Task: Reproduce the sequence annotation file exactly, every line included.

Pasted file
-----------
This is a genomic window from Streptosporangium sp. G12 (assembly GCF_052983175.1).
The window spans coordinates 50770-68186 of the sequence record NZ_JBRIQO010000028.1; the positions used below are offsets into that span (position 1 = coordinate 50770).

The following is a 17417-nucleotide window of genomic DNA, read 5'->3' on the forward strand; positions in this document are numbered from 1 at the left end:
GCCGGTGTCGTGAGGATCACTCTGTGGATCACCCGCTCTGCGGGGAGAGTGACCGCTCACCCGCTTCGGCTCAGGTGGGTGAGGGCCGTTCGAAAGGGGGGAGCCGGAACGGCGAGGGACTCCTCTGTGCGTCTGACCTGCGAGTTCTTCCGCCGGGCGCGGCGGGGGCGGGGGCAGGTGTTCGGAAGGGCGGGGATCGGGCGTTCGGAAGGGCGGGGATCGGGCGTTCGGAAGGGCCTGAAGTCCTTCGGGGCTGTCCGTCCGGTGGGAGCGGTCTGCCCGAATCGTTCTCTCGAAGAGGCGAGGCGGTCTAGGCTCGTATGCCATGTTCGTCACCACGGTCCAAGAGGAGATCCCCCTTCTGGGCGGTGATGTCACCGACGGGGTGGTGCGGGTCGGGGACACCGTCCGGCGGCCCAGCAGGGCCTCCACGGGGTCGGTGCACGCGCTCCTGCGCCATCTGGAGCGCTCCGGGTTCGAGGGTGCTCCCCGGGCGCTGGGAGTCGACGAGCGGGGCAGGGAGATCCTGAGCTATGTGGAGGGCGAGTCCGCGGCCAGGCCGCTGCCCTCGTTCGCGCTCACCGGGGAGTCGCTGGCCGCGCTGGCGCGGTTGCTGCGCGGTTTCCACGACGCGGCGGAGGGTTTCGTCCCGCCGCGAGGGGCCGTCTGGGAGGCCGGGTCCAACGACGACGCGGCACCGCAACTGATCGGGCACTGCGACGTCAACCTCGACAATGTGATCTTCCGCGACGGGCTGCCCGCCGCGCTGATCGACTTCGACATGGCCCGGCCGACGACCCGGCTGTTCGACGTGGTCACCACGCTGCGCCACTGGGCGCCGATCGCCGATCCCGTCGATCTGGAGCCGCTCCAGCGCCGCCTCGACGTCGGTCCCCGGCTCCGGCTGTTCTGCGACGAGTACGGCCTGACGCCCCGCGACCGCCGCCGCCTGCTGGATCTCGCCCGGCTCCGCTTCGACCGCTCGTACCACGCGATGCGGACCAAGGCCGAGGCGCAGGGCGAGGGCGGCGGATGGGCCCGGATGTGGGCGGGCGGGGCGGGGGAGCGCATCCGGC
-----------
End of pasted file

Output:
This is a genomic window from Streptosporangium sp. G12 (assembly GCF_052983175.1).
The window spans coordinates 50770-68186 of the sequence record NZ_JBRIQO010000028.1; the positions used below are offsets into that span (position 1 = coordinate 50770).

The following is a 17417-nucleotide window of genomic DNA, read 5'->3' on the forward strand; positions in this document are numbered from 1 at the left end:
GCCGGTGTCGTGAGGATCACTCTGTGGATCACCCGCTCTGCGGGGAGAGTGACCGCTCACCCGCTTCGGCTCAGGTGGGTGAGGGCCGTTCGAAAGGGGGGAGCCGGAACGGCGAGGGACTCCTCTGTGCGTCTGACCTGCGAGTTCTTCCGCCGGGCGCGGCGGGGGCGGGGGCAGGTGTTCGGAAGGGCGGGGATCGGGCGTTCGGAAGGGCGGGGATCGGGCGTTCGGAAGGGCCTGAAGTCCTTCGGGGCTGTCCGTCCGGTGGGAGCGGTCTGCCCGAATCGTTCTCTCGAAGAGGCGAGGCGGTCTAGGCTCGTATGCCATGTTCGTCACCACGGTCCAAGAGGAGATCCCCCTTCTGGGCGGTGATGTCACCGACGGGGTGGTGCGGGTCGGGGACACCGTCCGGCGGCCCAGCAGGGCCTCCACGGGGTCGGTGCACGCGCTCCTGCGCCATCTGGAGCGCTCCGGGTTCGAGGGTGCTCCCCGGGCGCTGGGAGTCGACGAGCGGGGCAGGGAGATCCTGAGCTATGTGGAGGGCGAGTCCGCGGCCAGGCCGCTGCCCTCGTTCGCGCTCACCGGGGAGTCGCTGGCCGCGCTGGCGCGGTTGCTGCGCGGTTTCCACGACGCGGCGGAGGGTTTCGTCCCGCCGCGAGGGGCCGTCTGGGAGGCCGGGTCCAACGACGACGCGGCACCGCAACTGATCGGGCACTGCGACGTCAACCTCGACAATGTGATCTTCCGCGACGGGCTGCCCGCCGCGCTGATCGACTTCGACATGGCCCGGCCGACGACCCGGCTGTTCGACGTGGTCACCACGCTGCGCCACTGGGCGCCGATCGCCGATCCCGTCGATCTGGAGCCGCTCCAGCGCCGCCTCGACGTCGGTCCCCGGCTCCGGCTGTTCTGCGACGAGTACGGCCTGACGCCCCGCGACCGCCGCCGCCTGCTGGATCTCGCCCGGCTCCGCTTCGACCGCTCGTACCACGCGATGCGGACCAAGGCCGAGGCGCAGGGCGAGGGCGGCGGATGGGCCCGGATGTGGGCGGGCGGGGCGGGGGAGCGCATCCGGC